Citizens United After Eight Months

<a href="http://en.wikipedia.org/wiki/File:Citizens_United_logo.jpg">Wikimedia</a>

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Last January, in the Citizens United case, the Supreme Court ruled that corporations were free to spend unlimited sums to support or oppose candidates for office. Eight months later, how’s that working out? Michael Luo and Stephanie Strom report in the New York Times:

Interviews with a half-dozen campaign finance lawyers yielded an anecdotal portrait of corporate political spending since the Citizens United decision. They agreed that most prominent, publicly traded companies are staying on the sidelines.

But other companies, mostly privately held, and often small to medium size, are jumping in, mainly on the Republican side. Almost all of them are doing so through 501(c) organizations, as opposed to directly sponsoring advertisements themselves, the lawyers said.

“I can tell you from personal experience, the money’s flowing,” said Michael E. Toner, a former Republican FEC commissioner, now in private practice at the firm Bryan Cave.

The reason the Times’ paints only an “anecdotal portrait” and Toner relies on his “personal experience” is that this new corporate money is increasingly being funneled through 501(c)(4) groups that aren’t required to disclose who their donors are. You can see the results at the Washington Post‘s running tally of campaign spending by interest groups: seven of the top ten spenders are Republican organizations, and they’re outspending Democrats by nearly two to one, much of it on ads specifically targeted against Democratic House and Senate candidates.

You think that’s not fueled by an increase in corporate donations? Then I’ve got a bridge to sell you. Take number 7 on the list, a group called the 60 Plus Association. Its spending has skyrocketed to nearly $6 million so far this year, and when Dave Weigel asked them where this tidal wave of new cash was coming from, they declined to say. But that kind of money doesn’t come from five-dollar donations from tea partiers. It comes from deep pockets — including, as Suzy Khimm reports, $400,000 from American Financial Group to Karl Rove’s new campaign spending group, American Crossroads, a contribution that wouldn’t have been possible before the Citizens United decision.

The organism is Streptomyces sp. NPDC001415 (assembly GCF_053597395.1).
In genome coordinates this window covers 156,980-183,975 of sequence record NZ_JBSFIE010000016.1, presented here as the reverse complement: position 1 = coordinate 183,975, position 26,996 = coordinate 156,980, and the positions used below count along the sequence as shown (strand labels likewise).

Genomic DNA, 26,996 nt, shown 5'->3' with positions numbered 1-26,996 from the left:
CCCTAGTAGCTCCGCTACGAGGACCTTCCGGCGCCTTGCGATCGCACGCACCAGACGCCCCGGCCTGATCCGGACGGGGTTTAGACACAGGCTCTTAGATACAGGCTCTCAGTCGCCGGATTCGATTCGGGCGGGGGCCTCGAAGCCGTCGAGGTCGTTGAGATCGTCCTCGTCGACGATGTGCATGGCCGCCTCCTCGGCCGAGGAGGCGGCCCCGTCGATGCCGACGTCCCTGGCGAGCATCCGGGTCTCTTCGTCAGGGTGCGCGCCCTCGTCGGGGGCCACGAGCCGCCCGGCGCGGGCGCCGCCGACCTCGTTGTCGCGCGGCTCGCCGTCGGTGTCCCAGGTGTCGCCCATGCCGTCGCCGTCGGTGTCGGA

And all that money is showing up on the airwaves. Jonathan Martin of Politico reports that an internal Democratic spreadsheet has tallied up the spending so far, and the story is grim: as of this week, pro-Republican organizations had paid for a total of $23.6 million worth of ads compared to $4.8 million for Democratic-aligned groups. And it’s only going to get worse: Over the next four weeks, GOP groups have $9.4 million worth of TV ads reserved across 40 districts compared to $1.3 million in five districts for Democratic groups.

And what about liberal groups? Even in the best of times they have a hard time competing with corporate PAC money, but this year is even tougher. At the same time that Citizens United has opened the spigot even wider for Republicans, it’s run dry for Democrats. While Karl Rove and his buddies are hoovering up over $50 million for American Crossroads, liberal fundraisers are struggling with a base that’s dispirited and unhappy over failures on climate change and DADT and shortcomings on healthcare reform. Jim Jordan, who has started up a new group called Commonsense Ten that’s airing ads in Senate races, explains things crisply: “The progressive donor base has stopped writing checks,” he says.

And the future? Probably worse. Big publicly traded companies may still be staying on the sidelines this year to see how things shake out, but that’s not likely to last. As it becomes clear that corporate spending is here to stay, and efforts to force disclosure of corporate donations fail — such as the DISCLOSE Act currently before Congress — they’ll start jumping in too.

Which means that liberals had better get out of their funk and start supporting liberal causes and liberal candidates. Because it’s a sure bet that all those corporations newly empowered by Citizens United won’t be.

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Truth #1: The chaos is the point.

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SIX TRUTHS

Reclaiming power from those who abuse it often starts with telling the truth. And in "This Is How Authoritarians Get Defeated," MoJo's Monika Bauerlein unpacks six truths to remember during the homestretch of an election where democracy, truth, and decency are on the line.

Truth #1: The chaos is the point.

Truth #2: Team Reality is bigger than it seems.

Truth #3: Facebook owns this.

Truth #4: When we go to work, we're in the fight.

Truth #5: It's about minority rule.

Truth #6: The only thing that can save us is…us.

Please take a moment to see how all these truths add up, because what happens in the weeks and months ahead will reverberate for at least a generation and we better be prepared.

And if you think journalism like Mother Jones'—that calls it like it is, that will never acquiesce to power, that looks where others don't—can help guide us through this historic, high-stakes moment, and you're able to right now, please help us reach our $350,000 goal by October 31 with a donation today. It's all hands on deck for democracy.

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